During my Ph.D. coursework, I started to experiment with various devotional mechanisms--Orthodox fasting, Jewish prayer, etc. I got some benefit out of these things, but they were stop-gap measures and never really went anywhere lasting. Also, by that point Julie and I were in such completely different places spiritually that I didn't even consider involving her in these experiments. When I finally reached the point where I knew I needed to take more drastic measures, there was no common ground on which to address the issues. And even that point didn't come until after I'd finished coursework. In general, my life since then has been about re-acquainting myself with human existence. I got interested in politics for quite a while, which wasn't really on target but at least had more relevance than I'd seen in a long time. Now my interest is in the spiritual life, which has been going on for a few years, and I hope and pray it continues.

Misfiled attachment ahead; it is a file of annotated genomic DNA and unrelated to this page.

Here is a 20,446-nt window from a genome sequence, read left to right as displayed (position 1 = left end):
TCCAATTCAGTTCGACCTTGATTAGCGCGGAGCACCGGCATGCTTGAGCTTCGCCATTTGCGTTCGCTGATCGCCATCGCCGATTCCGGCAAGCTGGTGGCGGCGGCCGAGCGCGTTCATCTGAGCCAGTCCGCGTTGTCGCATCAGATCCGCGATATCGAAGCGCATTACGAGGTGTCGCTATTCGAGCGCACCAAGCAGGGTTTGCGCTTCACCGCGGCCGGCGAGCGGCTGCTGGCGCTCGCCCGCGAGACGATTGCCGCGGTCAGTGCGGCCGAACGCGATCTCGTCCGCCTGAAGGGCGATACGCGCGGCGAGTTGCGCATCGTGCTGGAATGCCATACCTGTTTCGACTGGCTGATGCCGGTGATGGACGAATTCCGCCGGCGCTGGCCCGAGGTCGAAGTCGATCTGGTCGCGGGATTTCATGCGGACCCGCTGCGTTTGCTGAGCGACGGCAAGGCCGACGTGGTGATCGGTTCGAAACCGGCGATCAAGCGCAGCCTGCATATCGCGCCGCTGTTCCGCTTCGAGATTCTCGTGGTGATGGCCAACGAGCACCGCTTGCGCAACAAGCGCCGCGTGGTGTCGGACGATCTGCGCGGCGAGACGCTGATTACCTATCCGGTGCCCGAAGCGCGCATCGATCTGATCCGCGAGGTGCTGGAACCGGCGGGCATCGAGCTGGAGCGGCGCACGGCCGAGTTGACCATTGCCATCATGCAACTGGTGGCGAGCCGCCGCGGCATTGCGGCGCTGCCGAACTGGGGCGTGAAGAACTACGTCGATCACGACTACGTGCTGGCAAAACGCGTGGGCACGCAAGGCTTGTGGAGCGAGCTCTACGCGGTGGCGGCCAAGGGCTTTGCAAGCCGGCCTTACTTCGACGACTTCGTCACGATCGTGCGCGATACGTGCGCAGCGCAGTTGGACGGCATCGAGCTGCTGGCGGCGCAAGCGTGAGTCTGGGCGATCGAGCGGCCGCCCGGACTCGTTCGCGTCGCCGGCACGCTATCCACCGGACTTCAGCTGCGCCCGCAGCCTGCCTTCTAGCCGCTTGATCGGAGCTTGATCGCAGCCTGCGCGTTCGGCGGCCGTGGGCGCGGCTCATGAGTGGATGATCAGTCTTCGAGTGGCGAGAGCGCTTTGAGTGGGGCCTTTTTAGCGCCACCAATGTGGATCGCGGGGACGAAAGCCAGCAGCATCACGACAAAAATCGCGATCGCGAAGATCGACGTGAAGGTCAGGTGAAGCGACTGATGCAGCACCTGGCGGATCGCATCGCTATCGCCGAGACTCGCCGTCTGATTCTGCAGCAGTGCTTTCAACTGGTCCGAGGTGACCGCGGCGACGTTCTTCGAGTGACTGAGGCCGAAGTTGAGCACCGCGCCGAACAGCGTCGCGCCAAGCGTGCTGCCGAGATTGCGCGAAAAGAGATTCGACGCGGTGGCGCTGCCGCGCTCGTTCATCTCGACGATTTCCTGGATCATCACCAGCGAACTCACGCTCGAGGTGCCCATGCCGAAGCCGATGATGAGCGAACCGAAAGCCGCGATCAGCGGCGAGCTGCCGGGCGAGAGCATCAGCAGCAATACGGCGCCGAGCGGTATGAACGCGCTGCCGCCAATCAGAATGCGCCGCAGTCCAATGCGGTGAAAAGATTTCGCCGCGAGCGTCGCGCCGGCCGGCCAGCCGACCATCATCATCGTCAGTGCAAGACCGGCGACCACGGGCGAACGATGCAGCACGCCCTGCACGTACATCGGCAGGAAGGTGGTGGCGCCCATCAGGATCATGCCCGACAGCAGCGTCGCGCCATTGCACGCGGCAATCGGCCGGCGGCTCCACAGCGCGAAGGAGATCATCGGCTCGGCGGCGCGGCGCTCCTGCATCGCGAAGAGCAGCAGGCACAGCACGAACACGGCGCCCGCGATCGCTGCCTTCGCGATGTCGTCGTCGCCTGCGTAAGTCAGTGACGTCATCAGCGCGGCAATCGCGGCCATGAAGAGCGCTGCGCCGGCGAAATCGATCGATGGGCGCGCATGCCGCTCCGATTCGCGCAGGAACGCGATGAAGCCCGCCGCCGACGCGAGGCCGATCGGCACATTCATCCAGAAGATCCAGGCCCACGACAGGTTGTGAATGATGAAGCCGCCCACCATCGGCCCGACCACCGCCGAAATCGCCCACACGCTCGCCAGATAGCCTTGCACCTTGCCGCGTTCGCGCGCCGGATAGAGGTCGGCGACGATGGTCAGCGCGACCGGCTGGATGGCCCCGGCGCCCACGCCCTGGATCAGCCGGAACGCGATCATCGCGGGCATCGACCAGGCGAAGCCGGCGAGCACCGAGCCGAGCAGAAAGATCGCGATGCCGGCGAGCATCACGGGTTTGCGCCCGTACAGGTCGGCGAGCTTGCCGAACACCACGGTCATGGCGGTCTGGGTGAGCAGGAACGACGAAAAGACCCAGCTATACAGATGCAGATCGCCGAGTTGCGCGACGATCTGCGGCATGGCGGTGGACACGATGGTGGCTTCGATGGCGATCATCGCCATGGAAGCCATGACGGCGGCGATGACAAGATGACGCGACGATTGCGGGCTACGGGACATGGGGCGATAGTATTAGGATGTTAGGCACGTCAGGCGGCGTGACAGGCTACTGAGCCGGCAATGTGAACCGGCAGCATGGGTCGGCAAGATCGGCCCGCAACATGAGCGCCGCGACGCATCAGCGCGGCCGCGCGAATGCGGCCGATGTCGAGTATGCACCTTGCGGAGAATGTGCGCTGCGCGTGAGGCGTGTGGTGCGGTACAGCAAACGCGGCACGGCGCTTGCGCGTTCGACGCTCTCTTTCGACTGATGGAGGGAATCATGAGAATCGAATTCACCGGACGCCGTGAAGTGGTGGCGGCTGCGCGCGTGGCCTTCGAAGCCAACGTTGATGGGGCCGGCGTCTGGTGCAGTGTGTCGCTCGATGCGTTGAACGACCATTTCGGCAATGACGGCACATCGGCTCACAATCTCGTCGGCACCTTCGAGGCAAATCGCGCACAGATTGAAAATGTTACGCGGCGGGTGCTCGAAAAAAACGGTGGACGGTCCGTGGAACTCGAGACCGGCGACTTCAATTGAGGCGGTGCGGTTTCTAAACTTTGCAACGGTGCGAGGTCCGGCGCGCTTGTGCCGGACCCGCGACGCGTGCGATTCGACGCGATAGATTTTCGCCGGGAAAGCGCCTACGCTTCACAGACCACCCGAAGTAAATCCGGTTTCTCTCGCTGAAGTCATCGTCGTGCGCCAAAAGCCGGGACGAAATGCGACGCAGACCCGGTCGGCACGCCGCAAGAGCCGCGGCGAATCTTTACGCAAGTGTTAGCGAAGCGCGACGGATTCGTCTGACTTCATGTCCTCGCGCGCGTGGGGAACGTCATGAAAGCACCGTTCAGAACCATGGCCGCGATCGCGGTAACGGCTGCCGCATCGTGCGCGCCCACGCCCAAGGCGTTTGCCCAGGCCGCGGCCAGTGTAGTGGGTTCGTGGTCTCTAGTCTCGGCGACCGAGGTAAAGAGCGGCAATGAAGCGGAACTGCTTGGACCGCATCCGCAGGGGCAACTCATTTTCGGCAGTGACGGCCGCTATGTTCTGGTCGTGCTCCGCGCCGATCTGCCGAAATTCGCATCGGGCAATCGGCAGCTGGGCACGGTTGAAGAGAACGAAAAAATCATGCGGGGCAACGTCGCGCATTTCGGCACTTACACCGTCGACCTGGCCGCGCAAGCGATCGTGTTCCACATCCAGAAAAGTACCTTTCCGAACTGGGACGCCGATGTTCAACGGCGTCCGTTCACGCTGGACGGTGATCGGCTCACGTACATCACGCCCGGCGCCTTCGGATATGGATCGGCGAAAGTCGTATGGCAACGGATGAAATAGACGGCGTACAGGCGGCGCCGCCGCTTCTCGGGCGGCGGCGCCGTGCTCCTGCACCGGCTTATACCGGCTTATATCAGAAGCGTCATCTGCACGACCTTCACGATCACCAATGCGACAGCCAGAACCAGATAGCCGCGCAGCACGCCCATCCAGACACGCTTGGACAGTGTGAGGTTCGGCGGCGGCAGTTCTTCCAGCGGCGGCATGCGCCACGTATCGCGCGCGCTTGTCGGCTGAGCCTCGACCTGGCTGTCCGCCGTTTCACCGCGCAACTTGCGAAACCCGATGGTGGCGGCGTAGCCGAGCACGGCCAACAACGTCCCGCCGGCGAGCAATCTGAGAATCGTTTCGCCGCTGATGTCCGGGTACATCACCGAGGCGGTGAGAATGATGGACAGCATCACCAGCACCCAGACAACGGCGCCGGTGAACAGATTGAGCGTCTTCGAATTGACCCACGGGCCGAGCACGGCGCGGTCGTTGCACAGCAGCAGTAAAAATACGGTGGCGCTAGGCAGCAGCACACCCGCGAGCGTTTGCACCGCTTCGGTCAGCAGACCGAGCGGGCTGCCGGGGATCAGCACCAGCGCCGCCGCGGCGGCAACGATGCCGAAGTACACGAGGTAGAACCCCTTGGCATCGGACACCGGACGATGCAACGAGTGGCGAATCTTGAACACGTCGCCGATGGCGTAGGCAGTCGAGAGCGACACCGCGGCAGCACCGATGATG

Of course, it's also during this time that my focus on academics has reduced to almost nothing. I'm not saying that it couldn't have been otherwise, but the contrasts have awakened me to what I believe are the serious underlying problems. To return to intensive academic work now would mean de-emphasizing my own spiritual development and the strengthening of my family. With another child on the way, I have no desire to give her any less of myself than I've given to Ian. In fact, I'd like to do more with my family. I want to keep working toward some kind of unity and improved interaction on spiritual issues. I want to grow in my interaction with them when we're together (often just together, as in, somewhere in proximity, but all doing our own thing). I try to avoid getting buried in whatever I'm doing when they're around, but the trend is still one of distraction. I also have a long way to go with my own spiritual growth, and a significant increase in the time I'm spending on academic work would detract from that effort.